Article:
Brian Smith, pictured on his climb of Mount Everest, is back to tell the tale.

Local man who climbed Mount Everest to speak

Life hasn't quite been the same for Brian Smith since he stepped on top of the world May 24.

Early that day Smith, 37, a 1988 graduate of South Medford High School, fought illness and exhaustion to summit Mount Everest. By stepping onto the world's tallest peak at 29,035 feet, he realized a dream he had since he was in the ninth grade when he would often spend his lunch hours dashing over to the Medford library to check out books on Everest.

But the son of Larry and Linda Smith of Jacksonville had to overcome a life-threatening case of high-altitude pulmonary edema (HAPE) three weeks before achieving his goal of climbing to the roof of the world.

"There are both good and bad things about coming back from achieving life's dream," he said. "On the good side, there are definitely more opportunities such as speaking and being inspirational to people. I've even had several companies contact me who said they needed someone with the drive to climb Everest to be on their sales force.

"On the other side, you are on a mission with a goal for two months, then you come back to a chaotic world," he added.

As a result of his experience, the real estate investor is now giving goal-setting motivational talks based on his experience. He has five engagements in Jackson County and two in Bellevue, Wash., early in September. The presentation in Bellevue involves speaking to employees at the Zango corporation headquarters. It will be televised to employees in Montreal and Tel Aviv.

He has already given a presentation to a Toastmasters group in Fort Collins, Colo. He and his wife, Helen, live in Loveland, Colo. They have two children: daughter Chloe, 6, and son Everest, 3.

"I've never done any public speaking but it's kind of fun," Smith said. "I'm using both pictures and stories about the climb to bring the culture and experience to people."

Smith also will be featured in a four-part BBC documentary called "Everest ER" which will be released in the United Kingdom in December followed by an international release in January.

"That will be exciting — they are building it around my story," he said, referring to his near-fatal run-in with HAPE, which caused him to return to lower elevations to recover before challenging the mountain three weeks later.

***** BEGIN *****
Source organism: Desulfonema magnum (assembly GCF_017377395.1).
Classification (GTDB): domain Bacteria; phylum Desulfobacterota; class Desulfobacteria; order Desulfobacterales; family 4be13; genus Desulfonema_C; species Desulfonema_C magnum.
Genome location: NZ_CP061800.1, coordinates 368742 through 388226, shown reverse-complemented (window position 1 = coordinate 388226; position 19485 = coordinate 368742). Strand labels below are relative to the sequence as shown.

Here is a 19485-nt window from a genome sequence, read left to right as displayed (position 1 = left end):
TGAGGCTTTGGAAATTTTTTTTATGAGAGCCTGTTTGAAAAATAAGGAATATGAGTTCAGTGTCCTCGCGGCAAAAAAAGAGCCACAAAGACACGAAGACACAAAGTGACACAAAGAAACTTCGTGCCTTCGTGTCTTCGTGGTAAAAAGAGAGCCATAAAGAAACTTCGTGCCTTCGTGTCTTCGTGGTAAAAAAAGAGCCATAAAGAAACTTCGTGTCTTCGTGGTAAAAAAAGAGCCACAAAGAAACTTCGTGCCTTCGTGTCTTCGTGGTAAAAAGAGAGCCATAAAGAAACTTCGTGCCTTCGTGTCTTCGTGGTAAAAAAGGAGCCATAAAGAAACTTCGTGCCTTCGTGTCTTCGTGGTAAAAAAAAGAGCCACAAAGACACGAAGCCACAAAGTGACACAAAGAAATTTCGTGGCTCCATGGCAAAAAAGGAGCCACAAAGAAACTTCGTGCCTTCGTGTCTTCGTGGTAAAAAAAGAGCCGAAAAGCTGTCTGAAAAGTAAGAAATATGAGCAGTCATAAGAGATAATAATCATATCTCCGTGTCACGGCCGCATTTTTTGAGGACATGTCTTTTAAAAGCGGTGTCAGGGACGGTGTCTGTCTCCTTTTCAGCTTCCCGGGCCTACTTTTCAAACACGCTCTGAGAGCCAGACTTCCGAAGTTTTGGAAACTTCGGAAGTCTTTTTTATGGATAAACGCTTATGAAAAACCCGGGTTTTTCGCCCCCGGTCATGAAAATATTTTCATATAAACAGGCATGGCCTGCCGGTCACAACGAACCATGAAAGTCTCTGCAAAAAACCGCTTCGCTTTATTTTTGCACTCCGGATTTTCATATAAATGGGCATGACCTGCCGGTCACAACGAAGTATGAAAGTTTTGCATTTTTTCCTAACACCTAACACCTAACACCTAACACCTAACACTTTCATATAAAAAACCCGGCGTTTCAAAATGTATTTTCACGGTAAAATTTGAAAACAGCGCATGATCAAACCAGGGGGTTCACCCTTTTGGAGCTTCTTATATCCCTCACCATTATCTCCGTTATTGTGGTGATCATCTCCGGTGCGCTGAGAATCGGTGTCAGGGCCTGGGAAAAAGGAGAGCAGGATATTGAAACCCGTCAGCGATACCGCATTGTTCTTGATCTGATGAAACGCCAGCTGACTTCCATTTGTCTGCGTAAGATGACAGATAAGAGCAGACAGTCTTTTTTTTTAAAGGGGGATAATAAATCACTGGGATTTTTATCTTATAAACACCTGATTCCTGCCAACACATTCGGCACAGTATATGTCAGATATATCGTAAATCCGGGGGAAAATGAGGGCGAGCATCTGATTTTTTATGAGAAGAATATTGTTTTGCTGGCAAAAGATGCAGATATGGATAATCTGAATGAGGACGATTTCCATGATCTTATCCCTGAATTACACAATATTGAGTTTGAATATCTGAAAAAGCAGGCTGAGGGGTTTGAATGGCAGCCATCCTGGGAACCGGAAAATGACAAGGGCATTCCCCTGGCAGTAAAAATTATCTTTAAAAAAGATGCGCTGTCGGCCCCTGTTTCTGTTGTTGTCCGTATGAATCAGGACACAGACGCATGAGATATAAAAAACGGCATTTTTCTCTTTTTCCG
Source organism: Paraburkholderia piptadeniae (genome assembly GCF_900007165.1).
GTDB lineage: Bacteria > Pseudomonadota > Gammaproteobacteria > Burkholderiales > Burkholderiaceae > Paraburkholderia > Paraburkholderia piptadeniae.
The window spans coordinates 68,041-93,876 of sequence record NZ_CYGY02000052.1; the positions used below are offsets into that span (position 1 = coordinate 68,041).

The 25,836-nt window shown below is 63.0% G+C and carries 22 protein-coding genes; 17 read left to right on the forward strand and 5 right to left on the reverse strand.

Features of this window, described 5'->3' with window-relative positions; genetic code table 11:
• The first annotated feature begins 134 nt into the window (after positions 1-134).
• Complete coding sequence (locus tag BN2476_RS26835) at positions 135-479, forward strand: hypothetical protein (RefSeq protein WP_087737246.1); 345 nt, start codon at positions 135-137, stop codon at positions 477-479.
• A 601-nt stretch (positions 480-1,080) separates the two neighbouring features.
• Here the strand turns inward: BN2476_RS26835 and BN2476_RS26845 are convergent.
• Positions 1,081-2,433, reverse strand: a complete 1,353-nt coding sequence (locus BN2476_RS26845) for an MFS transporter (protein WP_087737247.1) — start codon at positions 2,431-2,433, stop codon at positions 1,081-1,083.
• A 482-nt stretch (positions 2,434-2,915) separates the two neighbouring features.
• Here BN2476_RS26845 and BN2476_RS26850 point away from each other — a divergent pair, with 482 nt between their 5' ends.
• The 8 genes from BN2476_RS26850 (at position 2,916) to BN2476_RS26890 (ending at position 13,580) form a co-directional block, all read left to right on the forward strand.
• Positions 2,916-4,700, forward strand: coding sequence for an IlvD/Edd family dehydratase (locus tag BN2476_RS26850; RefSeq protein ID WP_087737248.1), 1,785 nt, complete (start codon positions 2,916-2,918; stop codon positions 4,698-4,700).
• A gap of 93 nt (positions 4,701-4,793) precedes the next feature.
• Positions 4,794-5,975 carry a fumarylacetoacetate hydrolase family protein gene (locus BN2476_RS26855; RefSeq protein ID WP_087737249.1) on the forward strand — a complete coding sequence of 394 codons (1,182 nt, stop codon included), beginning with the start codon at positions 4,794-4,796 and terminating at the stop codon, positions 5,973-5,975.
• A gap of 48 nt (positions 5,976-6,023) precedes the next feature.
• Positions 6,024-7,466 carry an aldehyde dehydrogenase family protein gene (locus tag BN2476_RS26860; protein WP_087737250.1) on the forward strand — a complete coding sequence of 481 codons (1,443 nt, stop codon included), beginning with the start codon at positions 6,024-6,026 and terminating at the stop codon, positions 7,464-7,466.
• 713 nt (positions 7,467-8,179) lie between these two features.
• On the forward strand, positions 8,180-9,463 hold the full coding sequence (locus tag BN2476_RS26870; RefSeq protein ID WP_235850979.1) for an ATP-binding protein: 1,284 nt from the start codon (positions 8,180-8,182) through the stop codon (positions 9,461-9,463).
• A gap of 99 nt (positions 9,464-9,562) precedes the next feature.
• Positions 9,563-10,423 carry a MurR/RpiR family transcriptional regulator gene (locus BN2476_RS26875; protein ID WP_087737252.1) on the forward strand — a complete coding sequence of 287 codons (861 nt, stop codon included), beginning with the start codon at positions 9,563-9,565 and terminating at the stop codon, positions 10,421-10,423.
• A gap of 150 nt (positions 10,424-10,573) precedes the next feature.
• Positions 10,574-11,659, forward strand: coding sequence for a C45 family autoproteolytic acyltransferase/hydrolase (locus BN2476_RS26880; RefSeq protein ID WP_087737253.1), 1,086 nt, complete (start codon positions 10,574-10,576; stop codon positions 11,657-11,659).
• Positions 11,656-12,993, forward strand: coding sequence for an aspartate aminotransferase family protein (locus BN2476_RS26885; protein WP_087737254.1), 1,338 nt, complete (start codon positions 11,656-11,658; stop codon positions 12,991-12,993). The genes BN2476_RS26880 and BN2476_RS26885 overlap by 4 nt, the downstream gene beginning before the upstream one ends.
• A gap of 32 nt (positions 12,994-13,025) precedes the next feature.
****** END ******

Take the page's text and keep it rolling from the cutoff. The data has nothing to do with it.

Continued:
Two BBC camera crews filmed Smith at 17,500-foot elevation base camp as well as the 2,500-foot high Khumbu Icefall and at Camp 1 at nearly 20,000 feet above sea level. Climbing guide Willie Benegas of the Seattle-based Mountain Madness, an adventure travel firm contracted by Brian Smith to guide him to the top, filmed the rest of the Smith's climb for the BBC.

"I was so sick and worn out but I decided to give it my best shot," he recalled. "After I started feeling a little better the drive and determination came back.

"Looking back, I wouldn't change anything," he added. "If I had opportunity to redo the trip and take HAPE out of it, I wouldn't do that."

The added hardship, he explained, made climbing the planet's tallest mountain all the more rewarding.

Before heading to Nepal, Smith, already a seasoned mountain climber, had toned up by traveling to Argentina early this year to climb Aconcagua, at 22,841 feet the highest peak in the Americas. He later climbed two nearly 20,000-foot peaks in Mexico.

His love of hiking and climbing began as a youngster in Crater Lake National Park when his father, now a retired teacher, worked as a park ranger during the summers. During his senior year in high school, he made his first winter ascent of Mount Rainier, the tallest mountain in the Cascade Range at 14,409 feet. He has made 33 ascents on Rainier, where he did a stint as a park ranger after high school.

His wife has joined him in climbing Mount Rainier.

"Since Everest, I feel great," Smith said. "I climbed six of Colorado's '14'ers' in five days. Of course, climbing 14,000 feet feels like nothing now."

His goal is to climb all 54 peaks in Colorado that rise to 14,000 feet or more.

"Most people save Everest for last but there are a lot of other mountains I want to climb," he said. "I'd like to take a shot at K2 (in Nepal). And I haven't climbed Denali (in Alaska). It's not as high as Everest of course, but the oxygen level at the summit and the cold makes it just as challenging.

"Another goal is the South Pole but it's still in the dream category," he added.

Smith is creating a Web site expected to be online soon. The address is

Reach reporter Paul Fattig at 776-4496 or at

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